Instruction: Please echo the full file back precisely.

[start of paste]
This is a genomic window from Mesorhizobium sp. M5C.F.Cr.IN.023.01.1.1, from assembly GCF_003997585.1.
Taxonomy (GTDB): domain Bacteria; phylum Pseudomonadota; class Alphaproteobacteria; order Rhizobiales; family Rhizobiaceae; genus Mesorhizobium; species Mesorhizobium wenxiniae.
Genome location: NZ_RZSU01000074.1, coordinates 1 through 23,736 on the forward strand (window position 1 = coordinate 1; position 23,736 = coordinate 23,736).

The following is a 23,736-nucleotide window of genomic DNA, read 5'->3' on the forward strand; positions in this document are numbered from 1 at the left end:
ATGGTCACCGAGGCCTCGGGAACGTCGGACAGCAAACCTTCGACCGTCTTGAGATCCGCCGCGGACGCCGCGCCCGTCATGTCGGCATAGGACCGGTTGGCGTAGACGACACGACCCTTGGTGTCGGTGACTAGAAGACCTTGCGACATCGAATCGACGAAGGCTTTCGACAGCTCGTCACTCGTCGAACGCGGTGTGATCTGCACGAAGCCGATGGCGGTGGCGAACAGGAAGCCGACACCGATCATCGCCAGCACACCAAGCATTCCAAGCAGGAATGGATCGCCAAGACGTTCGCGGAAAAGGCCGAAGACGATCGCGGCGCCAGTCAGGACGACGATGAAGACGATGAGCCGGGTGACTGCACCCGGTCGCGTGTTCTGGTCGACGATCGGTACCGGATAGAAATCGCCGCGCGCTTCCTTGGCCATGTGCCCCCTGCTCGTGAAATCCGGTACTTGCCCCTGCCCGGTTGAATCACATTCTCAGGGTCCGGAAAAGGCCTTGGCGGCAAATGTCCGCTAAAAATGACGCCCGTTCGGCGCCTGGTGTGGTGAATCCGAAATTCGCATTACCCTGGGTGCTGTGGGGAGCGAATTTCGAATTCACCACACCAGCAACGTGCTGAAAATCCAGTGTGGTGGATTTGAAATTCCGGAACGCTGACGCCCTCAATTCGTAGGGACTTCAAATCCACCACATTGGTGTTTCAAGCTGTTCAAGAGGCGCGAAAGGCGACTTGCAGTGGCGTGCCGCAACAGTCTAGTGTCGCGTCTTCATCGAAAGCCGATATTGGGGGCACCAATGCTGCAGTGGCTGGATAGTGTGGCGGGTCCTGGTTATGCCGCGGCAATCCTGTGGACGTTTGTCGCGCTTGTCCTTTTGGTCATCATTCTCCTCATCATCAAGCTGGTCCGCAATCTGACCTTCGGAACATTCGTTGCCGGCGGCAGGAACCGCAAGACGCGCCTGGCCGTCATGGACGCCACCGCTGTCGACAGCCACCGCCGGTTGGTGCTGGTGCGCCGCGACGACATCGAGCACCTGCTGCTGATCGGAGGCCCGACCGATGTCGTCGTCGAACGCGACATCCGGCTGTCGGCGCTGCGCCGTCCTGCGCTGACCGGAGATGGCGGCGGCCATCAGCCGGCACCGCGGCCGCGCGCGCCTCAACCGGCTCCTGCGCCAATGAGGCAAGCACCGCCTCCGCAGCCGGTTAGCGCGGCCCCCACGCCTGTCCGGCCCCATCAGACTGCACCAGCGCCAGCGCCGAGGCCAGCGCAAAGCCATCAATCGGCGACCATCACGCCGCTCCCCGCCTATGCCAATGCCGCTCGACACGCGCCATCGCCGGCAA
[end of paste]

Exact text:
This is a genomic window from Mesorhizobium sp. M5C.F.Cr.IN.023.01.1.1, from assembly GCF_003997585.1.
Taxonomy (GTDB): domain Bacteria; phylum Pseudomonadota; class Alphaproteobacteria; order Rhizobiales; family Rhizobiaceae; genus Mesorhizobium; species Mesorhizobium wenxiniae.
Genome location: NZ_RZSU01000074.1, coordinates 1 through 23,736 on the forward strand (window position 1 = coordinate 1; position 23,736 = coordinate 23,736).

The following is a 23,736-nucleotide window of genomic DNA, read 5'->3' on the forward strand; positions in this document are numbered from 1 at the left end:
ATGGTCACCGAGGCCTCGGGAACGTCGGACAGCAAACCTTCGACCGTCTTGAGATCCGCCGCGGACGCCGCGCCCGTCATGTCGGCATAGGACCGGTTGGCGTAGACGACACGACCCTTGGTGTCGGTGACTAGAAGACCTTGCGACATCGAATCGACGAAGGCTTTCGACAGCTCGTCACTCGTCGAACGCGGTGTGATCTGCACGAAGCCGATGGCGGTGGCGAACAGGAAGCCGACACCGATCATCGCCAGCACACCAAGCATTCCAAGCAGGAATGGATCGCCAAGACGTTCGCGGAAAAGGCCGAAGACGATCGCGGCGCCAGTCAGGACGACGATGAAGACGATGAGCCGGGTGACTGCACCCGGTCGCGTGTTCTGGTCGACGATCGGTACCGGATAGAAATCGCCGCGCGCTTCCTTGGCCATGTGCCCCCTGCTCGTGAAATCCGGTACTTGCCCCTGCCCGGTTGAATCACATTCTCAGGGTCCGGAAAAGGCCTTGGCGGCAAATGTCCGCTAAAAATGACGCCCGTTCGGCGCCTGGTGTGGTGAATCCGAAATTCGCATTACCCTGGGTGCTGTGGGGAGCGAATTTCGAATTCACCACACCAGCAACGTGCTGAAAATCCAGTGTGGTGGATTTGAAATTCCGGAACGCTGACGCCCTCAATTCGTAGGGACTTCAAATCCACCACATTGGTGTTTCAAGCTGTTCAAGAGGCGCGAAAGGCGACTTGCAGTGGCGTGCCGCAACAGTCTAGTGTCGCGTCTTCATCGAAAGCCGATATTGGGGGCACCAATGCTGCAGTGGCTGGATAGTGTGGCGGGTCCTGGTTATGCCGCGGCAATCCTGTGGACGTTTGTCGCGCTTGTCCTTTTGGTCATCATTCTCCTCATCATCAAGCTGGTCCGCAATCTGACCTTCGGAACATTCGTTGCCGGCGGCAGGAACCGCAAGACGCGCCTGGCCGTCATGGACGCCACCGCTGTCGACAGCCACCGCCGGTTGGTGCTGGTGCGCCGCGACGACATCGAGCACCTGCTGCTGATCGGAGGCCCGACCGATGTCGTCGTCGAACGCGACATCCGGCTGTCGGCGCTGCGCCGTCCTGCGCTGACCGGAGATGGCGGCGGCCATCAGCCGGCACCGCGGCCGCGCGCGCCTCAACCGGCTCCTGCGCCAATGAGGCAAGCACCGCCTCCGCAGCCGGTTAGCGCGGCCCCCACGCCTGTCCGGCCCCATCAGACTGCACCAGCGCCAGCGCCGAGGCCAGCGCAAAGCCATCAATCGGCGACCATCACGCCGCTCCCCGCCTATGCCAATGCCGCTCGACACGCGCCATCGCCGGCAA